which confirms destructive interference which is observed in Figure 8.5.4. Note, this scenario could also be interpreted as two sources with equal phase constants being turned on half a period after one another. This would mean that there is a difference in time between the two sources, but as we already discussed, any difference in time can always be interpreted as a difference in a phase constant, such as we treated this problem here.

    The figure below shows another example, where the phase difference is caused by difference in position of the two sources. Source 2 is behind source 1 by a distance of one wavelength. The two sources have the same phase constant, since both are producing identical waves in this snapshot. The only difference between the two sources is their relative positions.

    Figure 8.5.5: Path Length Difference for Constructive Interference


    The position in this case matters since although the two speakers are in phase (equal phase constants), the wave from source 2 travels a longer distance to the observer compared to the wave from source 1. The difference between these two positions, \(\Delta x\), is known as the path length difference. In this example, that path length difference is exactly one wavelength, \(\Delta x=x_2-x_1=\lambda\), according to an observer who is standing to the right of both speakers (for example, at the location of the last vertical dashed line). This particular path length difference is identical to the situation if the two speakers were in the same locations. This results in constructive interference as seen above. Mathematically, the total phase difference for the situation in Figure 8.5.5 is written as:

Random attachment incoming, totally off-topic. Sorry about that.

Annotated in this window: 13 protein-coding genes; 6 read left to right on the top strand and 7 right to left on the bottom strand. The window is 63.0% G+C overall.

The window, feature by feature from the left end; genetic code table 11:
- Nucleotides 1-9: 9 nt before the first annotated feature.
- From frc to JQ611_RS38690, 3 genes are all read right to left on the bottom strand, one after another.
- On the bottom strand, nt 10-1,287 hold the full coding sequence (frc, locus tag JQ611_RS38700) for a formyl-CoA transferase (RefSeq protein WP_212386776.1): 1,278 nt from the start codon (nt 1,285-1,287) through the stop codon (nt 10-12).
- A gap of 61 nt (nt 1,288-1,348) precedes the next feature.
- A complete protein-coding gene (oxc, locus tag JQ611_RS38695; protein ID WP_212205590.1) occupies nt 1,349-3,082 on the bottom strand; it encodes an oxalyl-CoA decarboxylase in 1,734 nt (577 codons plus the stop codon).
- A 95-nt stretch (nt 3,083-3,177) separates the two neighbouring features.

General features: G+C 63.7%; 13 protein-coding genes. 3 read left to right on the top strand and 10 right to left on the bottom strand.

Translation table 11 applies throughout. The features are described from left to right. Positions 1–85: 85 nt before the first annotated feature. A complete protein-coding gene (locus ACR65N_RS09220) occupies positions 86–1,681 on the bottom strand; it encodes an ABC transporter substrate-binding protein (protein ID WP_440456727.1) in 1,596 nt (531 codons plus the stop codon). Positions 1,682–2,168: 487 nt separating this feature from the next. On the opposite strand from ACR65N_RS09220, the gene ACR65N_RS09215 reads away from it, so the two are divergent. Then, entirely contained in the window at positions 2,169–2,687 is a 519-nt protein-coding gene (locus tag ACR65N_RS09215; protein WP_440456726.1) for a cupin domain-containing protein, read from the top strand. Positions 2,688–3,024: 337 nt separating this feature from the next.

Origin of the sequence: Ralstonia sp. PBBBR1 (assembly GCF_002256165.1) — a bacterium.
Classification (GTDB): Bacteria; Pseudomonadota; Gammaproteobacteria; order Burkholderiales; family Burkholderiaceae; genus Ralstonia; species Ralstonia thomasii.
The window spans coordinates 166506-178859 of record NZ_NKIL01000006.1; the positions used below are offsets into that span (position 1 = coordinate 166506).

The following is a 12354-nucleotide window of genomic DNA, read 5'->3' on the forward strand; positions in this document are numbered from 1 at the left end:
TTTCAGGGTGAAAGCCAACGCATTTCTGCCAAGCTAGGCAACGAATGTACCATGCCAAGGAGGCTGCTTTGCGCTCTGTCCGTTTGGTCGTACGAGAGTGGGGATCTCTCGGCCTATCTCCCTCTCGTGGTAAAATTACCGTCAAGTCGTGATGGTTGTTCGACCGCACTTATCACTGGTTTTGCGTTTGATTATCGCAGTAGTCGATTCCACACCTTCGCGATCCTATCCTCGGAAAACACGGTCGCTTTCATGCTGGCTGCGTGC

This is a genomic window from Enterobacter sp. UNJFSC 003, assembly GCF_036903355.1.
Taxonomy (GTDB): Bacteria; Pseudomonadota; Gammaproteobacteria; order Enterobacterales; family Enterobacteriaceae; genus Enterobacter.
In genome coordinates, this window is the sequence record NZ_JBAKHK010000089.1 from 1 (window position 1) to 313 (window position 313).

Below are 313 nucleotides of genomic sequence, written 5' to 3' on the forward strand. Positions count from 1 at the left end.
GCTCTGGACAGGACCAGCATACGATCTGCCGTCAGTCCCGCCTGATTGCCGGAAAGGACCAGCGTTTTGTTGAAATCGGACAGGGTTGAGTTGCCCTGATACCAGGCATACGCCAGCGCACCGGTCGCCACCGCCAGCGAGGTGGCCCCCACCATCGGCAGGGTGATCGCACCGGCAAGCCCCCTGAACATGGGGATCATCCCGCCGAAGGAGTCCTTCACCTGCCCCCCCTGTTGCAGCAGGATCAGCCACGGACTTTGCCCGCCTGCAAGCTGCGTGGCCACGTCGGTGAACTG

\[\Delta\Phi =  -\dfrac{2 \pi}{\lambda}\lambda+0=-2\pi \]

    giving the condition for constructive interference.  The figure below shows a similar situation, except now source 2 is half a wavelength behind source 1, such that  \(\Delta x=x_2-x_1=\lambda/2\). As can be seen in the figure, in this case crests and lining up with troughs, which will resulting cancellation of amplitudes. 

    Figure 8.5.6: Path Length Difference for Destructive Interference


    Mathematically, plugging in for the the path length difference we obtain the result for destructive interference:

    \[\Delta\Phi = -\dfrac{2 \pi}{\lambda}\dfrac{\lambda}{2}+0=-\pi \]

    Notice that the difference is positions stays the same everywhere on the right of the two speakers. Although, we choose to draw the waves only emanating to the right of the speakers, in reality they are being generated in three-dimensions around the speakers. To the left of the two speakers, for example, the value of, \(x_2-x_1\), would be negated since now source 2 is now closer. But if interference is being measured somewhere where the speakers and the observer no longer make a straight line, the same concepts hold for the path length difference. The illustration below shows a general description of path length difference.

    Figure 8.5.7: Path Length Difference


    The observer is standing a distance \(x_1\) from speaker 1 and a distance of \(x_2\) from speaker 2. The path length difference is then defined as:

    \[\Delta x= x_2-x_1\]

    If the interference is being measured locations which are the same distance to each speaker, then the path length difference is zero. Otherwise, it is important to calculate what fraction of the wavelength is the difference in the distance to each source. Note, once you define one particular source as "1" and the other as "2", make sure to be consistent in calculating the total phase difference, such that you are subtracting the phase constant of speaker 1 from the phase constant speaker 2, as well.

    The last example shown below depicts a combination of the effect of a difference in both the phase constant and the path length. The two sources shown have a phase constant difference of \(\pi\), and source 2 is half a wavelength behind source 1.

    Figure 8.5.8: Path Length Difference and Phase Constant Difference 


    Plugging this scenario into the equation for the total phase difference, we obtain:

    \[\Delta\Phi = -\dfrac{2 \pi}{\lambda}\dfrac{\lambda}{2}+\pi=0 \]